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Proceedings Paper

Micro-optics: enabling technology for illumination shaping in optical lithography
Author(s): Reinhard Voelkel
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Paper Abstract

Optical lithography has been the engine that has empowered semiconductor industry to continually reduce the half-pitch for over 50 years. In early mask aligners a simple movie lamp was enough to illuminate the photomask. Illumination started to play a more decisive role when proximity mask aligners appeared in the mid-1970s. Off-axis illumination was introduced to reduce diffraction effects. For early projection lithography systems (wafer steppers), the only challenge was to collect the light efficiently to ensure short exposure time. When projection optics reached highest level of perfection, further improvement was achieved by optimizing illumination. Shaping the illumination light, also referred as pupil shaping, allows the optical path from reticle to wafer to be optimized and thus has a major impact on aberrations and diffraction effects. Highly-efficient micro-optical components are perfectly suited for this task. Micro-optics for illumination evolved from simple flat-top (fly’s-eye) to annular, dipole, quadrupole, multipole and freeform illumination. Today, programmable micro-mirror arrays allow illumination to be changed on the fly. The impact of refractive, diffractive and reflective microoptics for photolithography will be discussed.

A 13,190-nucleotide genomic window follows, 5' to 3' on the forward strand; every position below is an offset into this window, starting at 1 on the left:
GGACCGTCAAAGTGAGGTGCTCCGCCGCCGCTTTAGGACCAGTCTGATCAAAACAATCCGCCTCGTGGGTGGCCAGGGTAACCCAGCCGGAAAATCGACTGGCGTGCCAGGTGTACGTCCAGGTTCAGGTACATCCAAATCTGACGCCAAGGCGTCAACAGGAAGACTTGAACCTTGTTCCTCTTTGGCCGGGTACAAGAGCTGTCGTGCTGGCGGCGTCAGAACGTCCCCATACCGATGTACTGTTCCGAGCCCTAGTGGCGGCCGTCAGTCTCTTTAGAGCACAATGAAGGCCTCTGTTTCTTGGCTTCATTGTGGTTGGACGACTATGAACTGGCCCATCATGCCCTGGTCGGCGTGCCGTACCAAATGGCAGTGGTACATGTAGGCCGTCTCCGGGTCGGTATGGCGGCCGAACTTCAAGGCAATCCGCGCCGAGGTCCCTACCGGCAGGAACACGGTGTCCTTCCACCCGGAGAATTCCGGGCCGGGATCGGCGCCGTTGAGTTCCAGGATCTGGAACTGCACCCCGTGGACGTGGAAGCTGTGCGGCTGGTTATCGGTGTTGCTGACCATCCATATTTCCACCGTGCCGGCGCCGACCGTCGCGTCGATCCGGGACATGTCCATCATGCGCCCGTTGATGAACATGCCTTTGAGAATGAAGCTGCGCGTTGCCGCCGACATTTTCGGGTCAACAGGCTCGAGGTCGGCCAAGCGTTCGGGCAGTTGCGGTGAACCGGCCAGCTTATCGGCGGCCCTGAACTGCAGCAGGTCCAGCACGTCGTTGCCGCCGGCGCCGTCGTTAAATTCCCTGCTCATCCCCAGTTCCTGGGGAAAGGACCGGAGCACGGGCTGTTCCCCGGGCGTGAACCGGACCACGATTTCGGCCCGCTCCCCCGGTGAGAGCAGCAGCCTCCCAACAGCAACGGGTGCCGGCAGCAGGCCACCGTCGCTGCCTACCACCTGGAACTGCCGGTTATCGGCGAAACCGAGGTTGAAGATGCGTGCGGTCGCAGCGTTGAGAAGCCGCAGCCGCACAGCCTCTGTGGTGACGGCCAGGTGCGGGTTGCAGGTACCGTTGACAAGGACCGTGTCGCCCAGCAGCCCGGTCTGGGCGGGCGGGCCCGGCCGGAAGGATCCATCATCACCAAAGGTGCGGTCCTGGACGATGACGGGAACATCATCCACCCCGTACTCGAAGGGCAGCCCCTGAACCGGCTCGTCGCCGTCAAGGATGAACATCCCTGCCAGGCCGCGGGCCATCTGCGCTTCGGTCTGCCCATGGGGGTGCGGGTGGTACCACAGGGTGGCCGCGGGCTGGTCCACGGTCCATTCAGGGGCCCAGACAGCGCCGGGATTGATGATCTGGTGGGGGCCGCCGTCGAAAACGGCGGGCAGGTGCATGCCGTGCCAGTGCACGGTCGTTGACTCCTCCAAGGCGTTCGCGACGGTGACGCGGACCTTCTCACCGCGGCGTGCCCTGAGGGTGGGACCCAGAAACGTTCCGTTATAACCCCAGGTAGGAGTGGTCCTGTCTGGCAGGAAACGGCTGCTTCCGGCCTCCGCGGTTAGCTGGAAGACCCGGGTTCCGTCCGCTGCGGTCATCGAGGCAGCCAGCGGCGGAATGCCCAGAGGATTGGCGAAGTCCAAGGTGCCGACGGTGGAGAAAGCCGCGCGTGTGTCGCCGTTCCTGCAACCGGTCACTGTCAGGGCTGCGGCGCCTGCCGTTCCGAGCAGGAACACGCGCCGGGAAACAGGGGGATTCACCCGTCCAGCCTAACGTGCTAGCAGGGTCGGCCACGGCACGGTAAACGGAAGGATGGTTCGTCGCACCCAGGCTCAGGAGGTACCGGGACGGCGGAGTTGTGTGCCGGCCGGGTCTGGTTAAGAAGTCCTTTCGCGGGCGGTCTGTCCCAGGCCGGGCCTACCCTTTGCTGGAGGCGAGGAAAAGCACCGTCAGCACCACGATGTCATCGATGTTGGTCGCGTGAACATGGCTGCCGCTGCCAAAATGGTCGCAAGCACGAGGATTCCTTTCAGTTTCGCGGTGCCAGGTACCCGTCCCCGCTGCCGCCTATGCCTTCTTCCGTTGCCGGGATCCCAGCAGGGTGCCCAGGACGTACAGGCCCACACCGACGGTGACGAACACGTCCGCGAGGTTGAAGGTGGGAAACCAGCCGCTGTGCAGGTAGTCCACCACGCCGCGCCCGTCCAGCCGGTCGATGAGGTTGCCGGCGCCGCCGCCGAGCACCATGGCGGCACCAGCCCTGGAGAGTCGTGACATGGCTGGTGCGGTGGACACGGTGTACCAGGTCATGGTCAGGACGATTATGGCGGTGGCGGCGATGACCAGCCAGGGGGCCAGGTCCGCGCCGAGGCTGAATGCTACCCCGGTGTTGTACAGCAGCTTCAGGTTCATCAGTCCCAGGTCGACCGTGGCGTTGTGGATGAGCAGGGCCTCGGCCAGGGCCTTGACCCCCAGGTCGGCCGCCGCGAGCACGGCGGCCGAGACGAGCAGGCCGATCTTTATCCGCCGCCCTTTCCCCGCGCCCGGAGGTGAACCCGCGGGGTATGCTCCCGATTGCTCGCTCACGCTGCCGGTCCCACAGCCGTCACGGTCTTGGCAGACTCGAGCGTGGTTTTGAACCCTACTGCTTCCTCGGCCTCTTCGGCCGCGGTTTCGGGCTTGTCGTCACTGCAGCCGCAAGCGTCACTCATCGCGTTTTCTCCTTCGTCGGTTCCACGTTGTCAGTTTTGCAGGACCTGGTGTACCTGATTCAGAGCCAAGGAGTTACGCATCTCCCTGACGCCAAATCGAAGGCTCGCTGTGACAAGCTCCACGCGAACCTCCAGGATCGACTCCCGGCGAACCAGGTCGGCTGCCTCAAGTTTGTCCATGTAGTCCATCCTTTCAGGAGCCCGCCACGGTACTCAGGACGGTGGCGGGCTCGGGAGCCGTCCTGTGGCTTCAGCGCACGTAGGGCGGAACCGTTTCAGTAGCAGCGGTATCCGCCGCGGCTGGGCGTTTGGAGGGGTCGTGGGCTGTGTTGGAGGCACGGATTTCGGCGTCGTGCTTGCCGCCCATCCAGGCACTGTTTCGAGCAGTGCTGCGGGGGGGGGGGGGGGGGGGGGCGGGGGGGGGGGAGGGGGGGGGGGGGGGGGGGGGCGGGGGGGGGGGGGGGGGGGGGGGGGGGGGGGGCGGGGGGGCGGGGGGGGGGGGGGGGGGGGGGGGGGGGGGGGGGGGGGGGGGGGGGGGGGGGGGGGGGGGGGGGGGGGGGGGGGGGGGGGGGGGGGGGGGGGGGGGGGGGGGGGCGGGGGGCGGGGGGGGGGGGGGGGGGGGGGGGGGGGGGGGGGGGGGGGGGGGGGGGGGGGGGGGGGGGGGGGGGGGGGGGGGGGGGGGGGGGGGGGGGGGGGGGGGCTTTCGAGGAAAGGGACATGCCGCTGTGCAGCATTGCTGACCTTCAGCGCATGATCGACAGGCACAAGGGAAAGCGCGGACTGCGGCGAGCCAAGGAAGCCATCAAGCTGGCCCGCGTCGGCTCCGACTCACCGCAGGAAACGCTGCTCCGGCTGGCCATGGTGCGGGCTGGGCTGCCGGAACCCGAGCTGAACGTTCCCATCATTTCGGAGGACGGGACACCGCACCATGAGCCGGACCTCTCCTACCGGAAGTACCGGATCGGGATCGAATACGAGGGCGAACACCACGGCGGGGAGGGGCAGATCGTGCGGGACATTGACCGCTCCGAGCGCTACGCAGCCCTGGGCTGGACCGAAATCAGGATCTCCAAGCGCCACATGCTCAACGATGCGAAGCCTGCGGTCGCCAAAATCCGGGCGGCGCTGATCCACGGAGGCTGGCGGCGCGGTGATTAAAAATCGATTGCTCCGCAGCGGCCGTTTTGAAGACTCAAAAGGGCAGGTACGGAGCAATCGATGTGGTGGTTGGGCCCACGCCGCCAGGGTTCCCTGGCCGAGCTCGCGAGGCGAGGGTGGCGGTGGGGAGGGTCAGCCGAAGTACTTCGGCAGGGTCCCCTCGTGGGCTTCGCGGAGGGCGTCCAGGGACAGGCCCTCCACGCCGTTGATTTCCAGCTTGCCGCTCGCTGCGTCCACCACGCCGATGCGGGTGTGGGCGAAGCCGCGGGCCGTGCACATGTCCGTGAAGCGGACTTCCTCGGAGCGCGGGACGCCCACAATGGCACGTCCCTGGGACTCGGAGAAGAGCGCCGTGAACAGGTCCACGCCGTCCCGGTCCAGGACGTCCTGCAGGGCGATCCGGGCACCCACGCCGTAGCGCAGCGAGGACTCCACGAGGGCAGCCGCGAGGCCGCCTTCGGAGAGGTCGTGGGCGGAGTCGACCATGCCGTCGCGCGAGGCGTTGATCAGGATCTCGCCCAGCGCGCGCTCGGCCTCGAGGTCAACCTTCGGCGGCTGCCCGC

Paper Details

Date Published: 31 March 2014
PDF: 11 pages
Proc. SPIE 9052, Optical Microlithography XXVII, 90521U (31 March 2014); doi: 10.1117/12.2046116
Show Author Affiliations
Reinhard Voelkel, SUSS MicroOptics SA (Switzerland)

Published in SPIE Proceedings Vol. 9052:
Optical Microlithography XXVII
Kafai Lai; Andreas Erdmann, Editor(s)

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